S.H. MONSTERARTS (BANDAI)
Just over a year ago, Godzilla Vs Kong premiered on HBO Max for streaming…and was also in theatres, I guess, but I was still avoiding them, so, you know, I wasn’t tracking such things. I really enjoyed the movie, though, since it delivered on pretty much everything I had hoped for in a movie called “Godzilla Vs Kong.” It had Godzilla, it had Kong, they were versus-ing, and, more importantly, it also had Mechagodzilla, Godzilla’s robot doppelganger, and my second favorite thing about the Godzilla franchise. I picked up Playmates’ movie-inspired version of the character last year, and was pretty happy with that one, but you can always use just a little bit more Mechagodzilla, right?
THE FIGURE ITSELF
Mechagodzilla was released as part of Bandai’s S.H. Monsterarts line, hitting retail domestically at the end of February of this year. He’s the third figure in the Godzilla Vs Kong subset, joining the Kong and Godzilla figures released last year to more closely tie-in with the movie. The figure stands about 7 1/4 inches tall and he has, like, so much articulation. Just many articulations, you guys. The tail is almost entirely segmented into individual joints, and the pistons on the hips are designed to work. He’s got an articulated jaw, he’s got butterfly shoulders. About the only things missing are finger and toe movement, but at this size, that’s far from an issue. They’d probably be at risk of breakage anyway. As it stands, the current articulation scheme gives this guy a pretty solid range of motion. The elbows are notably a little restricted, but beyond that, it’s impressive, especially that tail. Mechagodzilla sports an all-new sculpt, based on his appearance in the movie. Obviously, at this price-point, the sculpt is a lot more involved than the Playmates equivalent. Everything is much sharper, and I do mean that literally; you gotta be careful with that tail. Everything is very crisp, and convincingly mechanical, and there’s a ton of really great detail work on the inner mechanics of everything. He’s also got a little bit of diecast metal worked into the legs and feet, which not only gives him a little extra heft, but also makes him very stable on his feet. Mechagodzilla’s paint work isn’t too terribly involved, at least in terms of coloring, but it’s at least consistent. The silver is all painted, which looks quite nice, and the handful of red accents do a good job of breaking things up just a little bit. Mechagodzilla is light on the extras, but not completely without. He gets two different sets of hands, one set open, the other closed, in order to add some extra variety to his posing. It might have been nice to get a blast effect for his atomic breath, or possibly even some damaged parts, but ultimately, it’s nice that we got anything at all.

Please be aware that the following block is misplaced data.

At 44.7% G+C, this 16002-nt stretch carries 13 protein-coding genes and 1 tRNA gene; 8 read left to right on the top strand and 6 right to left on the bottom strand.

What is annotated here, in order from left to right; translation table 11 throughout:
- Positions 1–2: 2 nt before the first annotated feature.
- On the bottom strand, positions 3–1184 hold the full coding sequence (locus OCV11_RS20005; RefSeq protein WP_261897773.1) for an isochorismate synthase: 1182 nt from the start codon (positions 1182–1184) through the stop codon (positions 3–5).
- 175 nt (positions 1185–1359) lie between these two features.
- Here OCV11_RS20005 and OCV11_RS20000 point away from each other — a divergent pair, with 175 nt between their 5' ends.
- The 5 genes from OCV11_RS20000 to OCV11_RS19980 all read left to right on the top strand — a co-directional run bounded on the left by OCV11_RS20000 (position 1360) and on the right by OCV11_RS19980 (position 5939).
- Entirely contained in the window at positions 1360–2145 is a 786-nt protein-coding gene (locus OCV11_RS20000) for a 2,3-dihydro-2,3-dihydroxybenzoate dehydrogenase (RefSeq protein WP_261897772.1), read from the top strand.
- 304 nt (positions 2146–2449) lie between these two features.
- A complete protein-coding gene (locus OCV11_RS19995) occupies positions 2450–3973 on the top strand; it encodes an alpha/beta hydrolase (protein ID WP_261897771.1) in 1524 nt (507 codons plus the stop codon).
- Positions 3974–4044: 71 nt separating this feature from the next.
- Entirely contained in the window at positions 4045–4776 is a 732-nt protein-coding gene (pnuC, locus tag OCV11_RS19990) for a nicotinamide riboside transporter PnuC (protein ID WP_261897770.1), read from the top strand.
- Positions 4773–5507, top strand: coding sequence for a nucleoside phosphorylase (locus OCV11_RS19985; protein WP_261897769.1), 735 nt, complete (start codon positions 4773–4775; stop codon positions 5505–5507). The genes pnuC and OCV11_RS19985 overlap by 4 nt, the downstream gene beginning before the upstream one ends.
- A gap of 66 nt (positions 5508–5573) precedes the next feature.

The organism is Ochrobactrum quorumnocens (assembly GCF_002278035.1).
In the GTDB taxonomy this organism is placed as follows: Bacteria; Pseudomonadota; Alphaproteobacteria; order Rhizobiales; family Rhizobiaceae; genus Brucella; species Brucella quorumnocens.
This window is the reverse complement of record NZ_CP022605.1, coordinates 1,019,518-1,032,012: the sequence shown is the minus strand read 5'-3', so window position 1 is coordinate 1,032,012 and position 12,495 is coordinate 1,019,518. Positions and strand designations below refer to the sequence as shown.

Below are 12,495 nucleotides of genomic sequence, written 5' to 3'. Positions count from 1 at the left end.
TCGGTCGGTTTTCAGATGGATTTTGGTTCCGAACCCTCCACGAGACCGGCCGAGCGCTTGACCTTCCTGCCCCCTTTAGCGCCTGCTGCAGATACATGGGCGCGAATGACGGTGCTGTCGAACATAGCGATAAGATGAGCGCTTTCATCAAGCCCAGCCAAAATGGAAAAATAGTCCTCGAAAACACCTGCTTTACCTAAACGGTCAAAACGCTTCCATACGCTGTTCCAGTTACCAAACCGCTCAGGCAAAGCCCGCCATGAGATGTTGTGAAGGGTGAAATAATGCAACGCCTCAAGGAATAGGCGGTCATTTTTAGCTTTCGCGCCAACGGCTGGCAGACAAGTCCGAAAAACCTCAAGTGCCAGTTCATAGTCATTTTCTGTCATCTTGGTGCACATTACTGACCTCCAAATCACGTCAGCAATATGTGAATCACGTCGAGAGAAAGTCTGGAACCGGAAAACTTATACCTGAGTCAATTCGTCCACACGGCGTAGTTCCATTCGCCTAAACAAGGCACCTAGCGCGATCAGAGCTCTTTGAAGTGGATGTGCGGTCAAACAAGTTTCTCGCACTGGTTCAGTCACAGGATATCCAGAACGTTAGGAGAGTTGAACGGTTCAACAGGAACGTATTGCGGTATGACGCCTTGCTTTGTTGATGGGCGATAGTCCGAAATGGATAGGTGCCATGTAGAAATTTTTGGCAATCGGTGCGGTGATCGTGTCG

THE ME HALF OF THE EQUATION
I like Mechagodzilla a fair bit, but the nature of his release meant that I wasn’t expecting to have an easy time getting ahold of this one through my usual means. I was also pretty content with the Playmates figure, which is surprisingly good for its price-point. That said, when one of these rolled through All Time, and I was able to snag him for a pretty solid deal. Coupled with a general slow down in what I’ve been picking up, he just felt like the right thing at the right time. This figure’s really solid, but in like a subtle way. There’s a lot going on with him, but he’s not overly showy. He’s just a really cool figure, and I’m glad I picked him up.
Thanks to my sponsors over at All Time Toys for setting me up with this figure to review. If you’re looking for cool toys both old and new, please check out their website.